This shipyard area is one of the five available maps in Tank Troopers.
Each mission is scored depending on a number of factors each depending on the current mission. These factors can be things like how fast you completed the mission, how many enemies in tank or turret form you dispatched, to things like how much health you have remaining at a mission's conclusion. The best rank is an S, and completionists will have trouble but a good deal of fun trying to get the highest rank in all of Tank Troopers' missions.

And here I thought *I* had a big tank!
As you complete missions and compete in multiplayer skirmishes, you earn money that be spent on a multitude of things, such as new tanks, new paint jobs for said tanks, as well as new troopers. Each tank has its own set of strengths and weaknesses, as well as stats like firepower, how long it takes for a given tank to reload its ammo, defense, health, and speed.

Additionally, each tank can support a handful of troopers in it, called upon by tapping their icon on the bottom screen. This engages them, giving your tank a special perk or ability for as long as that trooper's gauge has some juice in it. The gauge depletes automatically over time and much more so when your tank takes damage. Once a trooper's gauge has been depleted, it takes a little while for it to recharge, allowing you to call them back into action. The troopers' abilities range in both offensive and defensive bonuses. Some unleash larger, more devastating bullets at targets, some shoot out a ball of paint that partially covers the damaged player's screen, while others give tanks a quick boost of speed to travel across the battlefield faster, or slowly regenerates the health of a tank.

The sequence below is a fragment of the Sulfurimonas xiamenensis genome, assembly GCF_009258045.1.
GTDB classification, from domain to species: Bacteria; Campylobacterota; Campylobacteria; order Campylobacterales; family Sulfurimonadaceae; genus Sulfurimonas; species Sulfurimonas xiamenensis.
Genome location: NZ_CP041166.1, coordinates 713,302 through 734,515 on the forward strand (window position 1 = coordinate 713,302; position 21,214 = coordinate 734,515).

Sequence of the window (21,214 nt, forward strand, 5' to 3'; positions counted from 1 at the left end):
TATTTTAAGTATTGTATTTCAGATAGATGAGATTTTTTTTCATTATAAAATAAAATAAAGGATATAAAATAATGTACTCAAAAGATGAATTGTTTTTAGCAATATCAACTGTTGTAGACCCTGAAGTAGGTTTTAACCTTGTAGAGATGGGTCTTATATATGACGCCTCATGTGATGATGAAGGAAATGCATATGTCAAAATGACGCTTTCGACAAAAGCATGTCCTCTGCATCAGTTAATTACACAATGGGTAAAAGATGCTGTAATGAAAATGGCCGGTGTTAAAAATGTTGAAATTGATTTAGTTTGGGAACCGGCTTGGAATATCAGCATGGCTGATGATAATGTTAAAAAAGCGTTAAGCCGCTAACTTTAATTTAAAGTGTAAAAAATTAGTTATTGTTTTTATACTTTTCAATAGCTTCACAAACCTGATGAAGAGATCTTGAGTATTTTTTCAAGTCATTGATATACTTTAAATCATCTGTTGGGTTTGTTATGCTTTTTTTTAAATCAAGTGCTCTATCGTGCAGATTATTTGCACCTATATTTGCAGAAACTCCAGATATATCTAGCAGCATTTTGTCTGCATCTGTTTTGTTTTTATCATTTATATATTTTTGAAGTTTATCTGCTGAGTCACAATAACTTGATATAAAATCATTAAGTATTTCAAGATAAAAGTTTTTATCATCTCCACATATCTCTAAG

Trooper Big Gunnar's name is fitting due to the super-sized shells he shoots out when called upon.
Controlling the tanks in Tank Troopers is a thankfully terrific experience with a small learning curve. Turning and such is performed with the Circle Pad while the A button moves the tank forward and the B button reverses its treads. With a tap of the R button, a tank unleashes a shot, and once the small bullet icon on the lower portion of the upper screen refills, another shot can be taken. L enables artillery mode, which allows your tank to move forward and backward while giving you 360 degree control of the turret. However, I found this mode to be mostly unnecessary, but it is nice to have regardless depending on your skill level and play style. You can aim with the help of the Nintendo 3DS's gyroscope controls, or you can turn them off like I did in order to keep the distance-judging stereoscopic 3D effect in place. Finally, the X button brings up a scope function, great for trying to pick off foes from afar. All in all, the tanks in Tank Troopers generally control well.

While it's definitely obvious that the lack of online multiplayer undercuts some of the value of Tank Troopers, the content-rich single-player experience (though lacking a story that ties it all together), the ability to try to S-Rank each of the game's 30 missions, and the constant gathering of currency to buy new tanks, paint jobs, and troopers make for a digital game that for me made the game very much worth its $7.99 price tag. Jump into a tank and start unloading rounds into the enemy, soldier!

[SPC Says: B-]